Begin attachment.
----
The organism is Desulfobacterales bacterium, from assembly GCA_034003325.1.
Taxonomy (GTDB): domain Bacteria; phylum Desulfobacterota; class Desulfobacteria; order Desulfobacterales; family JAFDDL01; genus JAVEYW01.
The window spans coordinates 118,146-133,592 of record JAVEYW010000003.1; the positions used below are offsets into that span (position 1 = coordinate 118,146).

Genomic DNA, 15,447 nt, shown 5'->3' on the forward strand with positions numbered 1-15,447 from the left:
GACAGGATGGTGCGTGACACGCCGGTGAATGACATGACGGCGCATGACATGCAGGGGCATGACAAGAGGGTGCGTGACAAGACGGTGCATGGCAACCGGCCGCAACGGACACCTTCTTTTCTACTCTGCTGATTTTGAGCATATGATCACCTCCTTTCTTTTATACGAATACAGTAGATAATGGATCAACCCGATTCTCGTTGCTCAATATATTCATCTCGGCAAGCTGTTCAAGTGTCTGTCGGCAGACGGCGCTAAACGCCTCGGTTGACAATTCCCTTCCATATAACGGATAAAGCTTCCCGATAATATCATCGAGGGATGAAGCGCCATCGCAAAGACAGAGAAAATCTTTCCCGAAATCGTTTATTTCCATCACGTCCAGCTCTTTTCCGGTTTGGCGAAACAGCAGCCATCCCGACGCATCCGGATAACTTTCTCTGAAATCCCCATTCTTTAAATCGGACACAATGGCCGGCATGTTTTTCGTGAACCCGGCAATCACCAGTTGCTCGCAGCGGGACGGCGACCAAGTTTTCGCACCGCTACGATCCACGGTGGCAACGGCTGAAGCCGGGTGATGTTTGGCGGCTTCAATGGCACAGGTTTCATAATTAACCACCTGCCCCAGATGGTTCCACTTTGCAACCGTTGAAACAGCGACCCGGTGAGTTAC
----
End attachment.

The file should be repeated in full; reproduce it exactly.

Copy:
The organism is Desulfobacterales bacterium, from assembly GCA_034003325.1.
Taxonomy (GTDB): domain Bacteria; phylum Desulfobacterota; class Desulfobacteria; order Desulfobacterales; family JAFDDL01; genus JAVEYW01.
The window spans coordinates 118,146-133,592 of record JAVEYW010000003.1; the positions used below are offsets into that span (position 1 = coordinate 118,146).

Genomic DNA, 15,447 nt, shown 5'->3' on the forward strand with positions numbered 1-15,447 from the left:
GACAGGATGGTGCGTGACACGCCGGTGAATGACATGACGGCGCATGACATGCAGGGGCATGACAAGAGGGTGCGTGACAAGACGGTGCATGGCAACCGGCCGCAACGGACACCTTCTTTTCTACTCTGCTGATTTTGAGCATATGATCACCTCCTTTCTTTTATACGAATACAGTAGATAATGGATCAACCCGATTCTCGTTGCTCAATATATTCATCTCGGCAAGCTGTTCAAGTGTCTGTCGGCAGACGGCGCTAAACGCCTCGGTTGACAATTCCCTTCCATATAACGGATAAAGCTTCCCGATAATATCATCGAGGGATGAAGCGCCATCGCAAAGACAGAGAAAATCTTTCCCGAAATCGTTTATTTCCATCACGTCCAGCTCTTTTCCGGTTTGGCGAAACAGCAGCCATCCCGACGCATCCGGATAACTTTCTCTGAAATCCCCATTCTTTAAATCGGACACAATGGCCGGCATGTTTTTCGTGAACCCGGCAATCACCAGTTGCTCGCAGCGGGACGGCGACCAAGTTTTCGCACCGCTACGATCCACGGTGGCAACGGCTGAAGCCGGGTGATGTTTGGCGGCTTCAATGGCACAGGTTTCATAATTAACCACCTGCCCCAGATGGTTCCACTTTGCAACCGTTGAAACAGCGACCCGGTGAGTTAC